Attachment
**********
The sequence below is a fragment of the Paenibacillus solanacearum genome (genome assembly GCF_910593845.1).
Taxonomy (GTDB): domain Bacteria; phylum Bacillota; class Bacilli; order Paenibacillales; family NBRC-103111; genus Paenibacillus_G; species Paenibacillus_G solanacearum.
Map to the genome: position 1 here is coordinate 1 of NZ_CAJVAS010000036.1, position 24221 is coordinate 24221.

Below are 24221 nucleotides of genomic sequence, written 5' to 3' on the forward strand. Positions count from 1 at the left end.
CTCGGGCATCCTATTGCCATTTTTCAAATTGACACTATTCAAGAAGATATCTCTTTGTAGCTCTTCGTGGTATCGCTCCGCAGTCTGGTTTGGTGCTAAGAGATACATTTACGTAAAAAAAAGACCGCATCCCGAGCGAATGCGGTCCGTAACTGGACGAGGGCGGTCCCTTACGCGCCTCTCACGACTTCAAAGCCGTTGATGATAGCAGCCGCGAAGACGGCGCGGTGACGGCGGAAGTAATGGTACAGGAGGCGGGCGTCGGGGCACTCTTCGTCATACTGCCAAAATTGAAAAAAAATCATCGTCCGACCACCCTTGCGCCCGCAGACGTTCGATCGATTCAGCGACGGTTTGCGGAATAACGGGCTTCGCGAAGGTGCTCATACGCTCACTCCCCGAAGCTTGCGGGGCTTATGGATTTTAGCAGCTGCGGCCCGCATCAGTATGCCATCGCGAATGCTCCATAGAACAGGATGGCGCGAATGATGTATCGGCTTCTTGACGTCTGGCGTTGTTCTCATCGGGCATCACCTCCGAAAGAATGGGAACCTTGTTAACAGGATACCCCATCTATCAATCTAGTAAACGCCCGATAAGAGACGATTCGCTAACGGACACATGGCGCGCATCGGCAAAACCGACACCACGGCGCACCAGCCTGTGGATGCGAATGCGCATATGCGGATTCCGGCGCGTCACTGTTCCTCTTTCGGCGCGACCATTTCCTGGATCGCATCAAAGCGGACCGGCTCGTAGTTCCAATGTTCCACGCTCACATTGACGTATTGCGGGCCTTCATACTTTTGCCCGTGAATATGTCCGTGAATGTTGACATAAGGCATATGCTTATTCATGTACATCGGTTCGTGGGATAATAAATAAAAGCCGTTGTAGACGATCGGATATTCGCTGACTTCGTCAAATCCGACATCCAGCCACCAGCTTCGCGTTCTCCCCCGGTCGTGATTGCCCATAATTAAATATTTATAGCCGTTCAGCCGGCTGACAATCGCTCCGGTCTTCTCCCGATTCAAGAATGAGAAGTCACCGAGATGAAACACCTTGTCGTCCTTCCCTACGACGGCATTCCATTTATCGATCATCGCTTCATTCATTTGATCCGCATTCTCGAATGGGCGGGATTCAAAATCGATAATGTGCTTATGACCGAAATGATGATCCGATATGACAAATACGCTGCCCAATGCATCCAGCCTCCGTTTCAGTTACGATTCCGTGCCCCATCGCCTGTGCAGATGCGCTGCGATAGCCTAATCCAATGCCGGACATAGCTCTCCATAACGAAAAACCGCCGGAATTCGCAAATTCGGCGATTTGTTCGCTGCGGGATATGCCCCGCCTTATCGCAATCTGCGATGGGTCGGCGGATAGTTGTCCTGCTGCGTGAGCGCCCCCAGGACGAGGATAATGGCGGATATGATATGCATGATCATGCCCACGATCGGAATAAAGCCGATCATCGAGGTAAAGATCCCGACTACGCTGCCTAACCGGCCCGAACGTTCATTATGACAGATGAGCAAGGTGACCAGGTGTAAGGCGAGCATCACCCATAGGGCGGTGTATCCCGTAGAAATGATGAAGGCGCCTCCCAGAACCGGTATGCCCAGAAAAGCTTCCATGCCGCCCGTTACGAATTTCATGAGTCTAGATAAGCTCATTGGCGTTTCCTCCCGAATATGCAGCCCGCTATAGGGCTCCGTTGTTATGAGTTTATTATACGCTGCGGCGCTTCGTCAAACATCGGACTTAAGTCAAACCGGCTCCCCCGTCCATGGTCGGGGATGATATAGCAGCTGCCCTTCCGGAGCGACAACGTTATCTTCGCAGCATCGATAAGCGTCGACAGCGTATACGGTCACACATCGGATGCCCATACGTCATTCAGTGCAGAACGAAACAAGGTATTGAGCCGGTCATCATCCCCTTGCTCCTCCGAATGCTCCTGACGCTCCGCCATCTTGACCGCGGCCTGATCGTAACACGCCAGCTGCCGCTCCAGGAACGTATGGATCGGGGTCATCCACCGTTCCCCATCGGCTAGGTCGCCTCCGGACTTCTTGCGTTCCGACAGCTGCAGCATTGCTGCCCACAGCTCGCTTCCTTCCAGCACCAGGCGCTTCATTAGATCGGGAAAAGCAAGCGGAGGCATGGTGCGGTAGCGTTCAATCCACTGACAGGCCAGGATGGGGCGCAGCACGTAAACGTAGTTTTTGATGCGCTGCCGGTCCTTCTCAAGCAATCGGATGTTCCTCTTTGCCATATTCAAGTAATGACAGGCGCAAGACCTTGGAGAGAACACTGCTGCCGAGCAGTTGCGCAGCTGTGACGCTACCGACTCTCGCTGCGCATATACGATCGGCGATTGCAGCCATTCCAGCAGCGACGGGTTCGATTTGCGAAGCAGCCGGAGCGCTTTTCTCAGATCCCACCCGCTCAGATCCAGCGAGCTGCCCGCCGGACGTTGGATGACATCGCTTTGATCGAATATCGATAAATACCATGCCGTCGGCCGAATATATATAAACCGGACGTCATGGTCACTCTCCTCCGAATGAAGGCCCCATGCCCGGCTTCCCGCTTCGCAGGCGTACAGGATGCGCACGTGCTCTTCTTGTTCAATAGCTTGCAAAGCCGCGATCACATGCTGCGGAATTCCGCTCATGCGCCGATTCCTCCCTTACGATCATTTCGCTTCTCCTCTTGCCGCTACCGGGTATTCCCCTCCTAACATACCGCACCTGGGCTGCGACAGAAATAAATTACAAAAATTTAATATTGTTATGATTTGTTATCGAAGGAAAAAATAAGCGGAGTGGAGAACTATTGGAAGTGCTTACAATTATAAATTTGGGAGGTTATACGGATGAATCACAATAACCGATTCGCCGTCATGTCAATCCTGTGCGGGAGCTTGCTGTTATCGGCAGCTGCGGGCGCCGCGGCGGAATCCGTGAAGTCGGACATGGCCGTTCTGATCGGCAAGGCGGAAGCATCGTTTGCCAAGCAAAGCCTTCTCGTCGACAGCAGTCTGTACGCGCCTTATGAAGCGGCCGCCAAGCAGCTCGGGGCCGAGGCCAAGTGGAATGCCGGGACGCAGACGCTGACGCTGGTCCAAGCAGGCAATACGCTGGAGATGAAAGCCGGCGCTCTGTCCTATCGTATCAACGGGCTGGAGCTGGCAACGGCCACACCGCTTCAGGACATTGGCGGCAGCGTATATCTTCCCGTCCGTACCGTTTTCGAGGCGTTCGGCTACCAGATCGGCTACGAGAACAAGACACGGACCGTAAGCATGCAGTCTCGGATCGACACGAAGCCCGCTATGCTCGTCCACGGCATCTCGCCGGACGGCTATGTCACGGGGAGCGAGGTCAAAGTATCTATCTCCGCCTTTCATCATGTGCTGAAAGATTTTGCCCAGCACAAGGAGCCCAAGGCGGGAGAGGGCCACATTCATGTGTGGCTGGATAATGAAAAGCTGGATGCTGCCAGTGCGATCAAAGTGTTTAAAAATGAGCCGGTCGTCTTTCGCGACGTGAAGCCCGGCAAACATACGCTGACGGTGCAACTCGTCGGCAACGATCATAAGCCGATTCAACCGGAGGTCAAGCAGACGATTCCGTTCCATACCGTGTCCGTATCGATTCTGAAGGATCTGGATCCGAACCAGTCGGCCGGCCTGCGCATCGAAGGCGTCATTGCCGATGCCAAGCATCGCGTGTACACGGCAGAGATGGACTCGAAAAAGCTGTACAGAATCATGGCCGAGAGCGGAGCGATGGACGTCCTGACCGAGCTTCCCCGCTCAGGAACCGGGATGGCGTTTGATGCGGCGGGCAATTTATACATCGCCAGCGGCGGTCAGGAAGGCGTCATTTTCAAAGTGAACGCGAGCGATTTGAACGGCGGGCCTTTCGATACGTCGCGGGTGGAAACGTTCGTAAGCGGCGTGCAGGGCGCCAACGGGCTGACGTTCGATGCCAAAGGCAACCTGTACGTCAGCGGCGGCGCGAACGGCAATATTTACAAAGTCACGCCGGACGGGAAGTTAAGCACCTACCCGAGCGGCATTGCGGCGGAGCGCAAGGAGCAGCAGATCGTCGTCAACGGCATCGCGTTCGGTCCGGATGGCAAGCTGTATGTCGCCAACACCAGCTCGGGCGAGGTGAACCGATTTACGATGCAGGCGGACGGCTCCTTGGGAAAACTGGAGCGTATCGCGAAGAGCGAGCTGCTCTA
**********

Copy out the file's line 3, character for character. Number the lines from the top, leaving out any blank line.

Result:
Map to the genome: position 1 here is coordinate 1 of NZ_CAJVAS010000036.1, position 24221 is coordinate 24221.